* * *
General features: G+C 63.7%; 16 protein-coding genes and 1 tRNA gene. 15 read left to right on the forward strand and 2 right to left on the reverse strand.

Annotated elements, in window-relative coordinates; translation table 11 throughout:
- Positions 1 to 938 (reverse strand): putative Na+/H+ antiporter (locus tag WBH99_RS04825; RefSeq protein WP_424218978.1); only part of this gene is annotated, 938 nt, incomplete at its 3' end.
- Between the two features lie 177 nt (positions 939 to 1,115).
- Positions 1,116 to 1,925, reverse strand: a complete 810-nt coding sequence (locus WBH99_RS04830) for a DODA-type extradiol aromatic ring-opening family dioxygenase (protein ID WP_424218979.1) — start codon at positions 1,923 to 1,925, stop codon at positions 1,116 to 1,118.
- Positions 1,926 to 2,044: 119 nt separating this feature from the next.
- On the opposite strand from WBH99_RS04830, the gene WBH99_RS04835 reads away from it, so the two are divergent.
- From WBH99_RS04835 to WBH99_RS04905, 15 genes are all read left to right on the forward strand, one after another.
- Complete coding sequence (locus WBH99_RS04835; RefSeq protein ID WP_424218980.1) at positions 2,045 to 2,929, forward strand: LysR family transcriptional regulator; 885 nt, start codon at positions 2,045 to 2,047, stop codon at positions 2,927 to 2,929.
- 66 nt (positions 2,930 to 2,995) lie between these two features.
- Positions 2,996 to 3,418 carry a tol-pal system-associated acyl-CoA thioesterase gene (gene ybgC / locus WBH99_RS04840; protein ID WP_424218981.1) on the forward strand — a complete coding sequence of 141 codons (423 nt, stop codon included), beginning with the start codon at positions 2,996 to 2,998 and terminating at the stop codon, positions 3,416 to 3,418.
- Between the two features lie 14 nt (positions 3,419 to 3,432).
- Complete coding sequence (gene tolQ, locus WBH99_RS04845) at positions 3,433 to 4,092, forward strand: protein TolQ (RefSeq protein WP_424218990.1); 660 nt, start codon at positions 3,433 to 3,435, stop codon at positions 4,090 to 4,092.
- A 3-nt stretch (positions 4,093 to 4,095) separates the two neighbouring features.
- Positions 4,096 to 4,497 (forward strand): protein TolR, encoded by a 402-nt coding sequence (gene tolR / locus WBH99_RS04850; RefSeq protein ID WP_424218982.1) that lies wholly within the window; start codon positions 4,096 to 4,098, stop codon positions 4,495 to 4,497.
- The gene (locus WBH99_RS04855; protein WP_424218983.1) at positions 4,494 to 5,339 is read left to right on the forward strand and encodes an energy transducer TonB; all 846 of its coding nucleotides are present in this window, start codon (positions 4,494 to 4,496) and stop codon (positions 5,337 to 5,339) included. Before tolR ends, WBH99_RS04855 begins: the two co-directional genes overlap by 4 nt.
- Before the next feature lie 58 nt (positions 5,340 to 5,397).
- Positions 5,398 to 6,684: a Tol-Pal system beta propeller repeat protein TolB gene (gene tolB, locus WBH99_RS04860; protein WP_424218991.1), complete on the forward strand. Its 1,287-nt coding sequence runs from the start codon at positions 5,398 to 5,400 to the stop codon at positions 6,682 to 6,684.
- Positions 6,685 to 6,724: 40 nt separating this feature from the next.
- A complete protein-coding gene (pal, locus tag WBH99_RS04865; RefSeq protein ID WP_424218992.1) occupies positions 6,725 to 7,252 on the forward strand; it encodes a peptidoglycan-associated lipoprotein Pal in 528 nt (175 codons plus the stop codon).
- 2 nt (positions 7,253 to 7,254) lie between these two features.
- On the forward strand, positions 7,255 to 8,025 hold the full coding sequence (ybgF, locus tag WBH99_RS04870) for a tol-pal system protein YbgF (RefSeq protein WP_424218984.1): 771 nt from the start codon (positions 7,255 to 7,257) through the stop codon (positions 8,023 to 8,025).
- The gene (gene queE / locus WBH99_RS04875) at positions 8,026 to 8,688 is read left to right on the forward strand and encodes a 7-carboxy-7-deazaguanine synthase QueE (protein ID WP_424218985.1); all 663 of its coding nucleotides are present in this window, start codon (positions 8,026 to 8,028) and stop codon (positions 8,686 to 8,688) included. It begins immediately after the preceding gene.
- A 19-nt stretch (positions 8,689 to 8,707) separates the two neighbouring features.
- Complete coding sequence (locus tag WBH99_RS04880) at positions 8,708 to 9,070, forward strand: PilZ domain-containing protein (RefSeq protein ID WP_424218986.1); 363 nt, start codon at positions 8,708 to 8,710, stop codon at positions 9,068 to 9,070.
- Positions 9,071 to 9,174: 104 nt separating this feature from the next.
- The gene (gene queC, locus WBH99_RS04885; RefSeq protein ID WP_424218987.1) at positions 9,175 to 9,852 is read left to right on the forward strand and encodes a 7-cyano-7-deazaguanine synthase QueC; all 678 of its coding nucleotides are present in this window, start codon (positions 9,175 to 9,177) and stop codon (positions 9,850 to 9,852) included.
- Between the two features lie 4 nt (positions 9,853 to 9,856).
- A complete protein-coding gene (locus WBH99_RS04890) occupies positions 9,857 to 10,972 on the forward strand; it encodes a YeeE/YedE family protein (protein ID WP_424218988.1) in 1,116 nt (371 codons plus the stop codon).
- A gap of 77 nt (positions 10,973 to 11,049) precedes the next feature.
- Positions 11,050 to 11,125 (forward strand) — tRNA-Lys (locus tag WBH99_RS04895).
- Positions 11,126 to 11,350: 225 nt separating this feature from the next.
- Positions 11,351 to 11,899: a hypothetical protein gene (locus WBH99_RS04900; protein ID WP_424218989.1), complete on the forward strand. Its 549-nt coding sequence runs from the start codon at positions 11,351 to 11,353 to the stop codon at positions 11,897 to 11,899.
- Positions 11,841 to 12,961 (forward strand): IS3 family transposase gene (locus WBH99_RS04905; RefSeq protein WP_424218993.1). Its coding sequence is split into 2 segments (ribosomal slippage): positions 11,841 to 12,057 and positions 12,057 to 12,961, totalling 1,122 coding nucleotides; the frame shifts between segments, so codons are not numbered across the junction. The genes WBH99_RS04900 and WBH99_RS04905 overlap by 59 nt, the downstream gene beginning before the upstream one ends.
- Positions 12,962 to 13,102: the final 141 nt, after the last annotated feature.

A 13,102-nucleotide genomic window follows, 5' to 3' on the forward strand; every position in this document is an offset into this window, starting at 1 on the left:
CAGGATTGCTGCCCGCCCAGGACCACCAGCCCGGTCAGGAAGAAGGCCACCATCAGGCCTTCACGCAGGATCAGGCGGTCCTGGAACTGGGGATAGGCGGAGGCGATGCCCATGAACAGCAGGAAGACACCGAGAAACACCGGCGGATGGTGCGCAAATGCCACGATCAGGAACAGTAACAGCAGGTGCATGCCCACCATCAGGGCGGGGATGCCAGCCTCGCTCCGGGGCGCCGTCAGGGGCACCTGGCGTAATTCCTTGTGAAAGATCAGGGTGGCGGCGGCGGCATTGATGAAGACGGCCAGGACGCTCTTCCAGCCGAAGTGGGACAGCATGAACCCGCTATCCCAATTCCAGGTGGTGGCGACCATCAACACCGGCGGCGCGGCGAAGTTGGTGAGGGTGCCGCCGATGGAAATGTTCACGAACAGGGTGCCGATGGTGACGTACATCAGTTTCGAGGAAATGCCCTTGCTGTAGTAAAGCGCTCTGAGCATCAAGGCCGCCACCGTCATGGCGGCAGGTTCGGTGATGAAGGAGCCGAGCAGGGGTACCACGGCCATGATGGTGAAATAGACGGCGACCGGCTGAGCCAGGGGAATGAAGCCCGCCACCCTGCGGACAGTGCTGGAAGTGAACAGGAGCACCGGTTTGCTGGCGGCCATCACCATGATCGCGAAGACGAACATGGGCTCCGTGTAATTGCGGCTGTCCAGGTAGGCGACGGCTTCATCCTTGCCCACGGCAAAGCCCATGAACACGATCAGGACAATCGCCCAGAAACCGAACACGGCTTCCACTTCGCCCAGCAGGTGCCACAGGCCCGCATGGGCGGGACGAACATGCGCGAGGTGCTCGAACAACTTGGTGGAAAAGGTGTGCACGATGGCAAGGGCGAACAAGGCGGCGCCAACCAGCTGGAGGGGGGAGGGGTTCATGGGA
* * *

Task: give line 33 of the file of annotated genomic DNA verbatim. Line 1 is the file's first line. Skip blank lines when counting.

- Positions 11,351 to 11,899: a hypothetical protein gene (locus WBH99_RS04900; protein ID WP_424218989.1), complete on the forward strand. Its 549-nt coding sequence runs from the start codon at positions 11,351 to 11,353 to the stop codon at positions 11,897 to 11,899.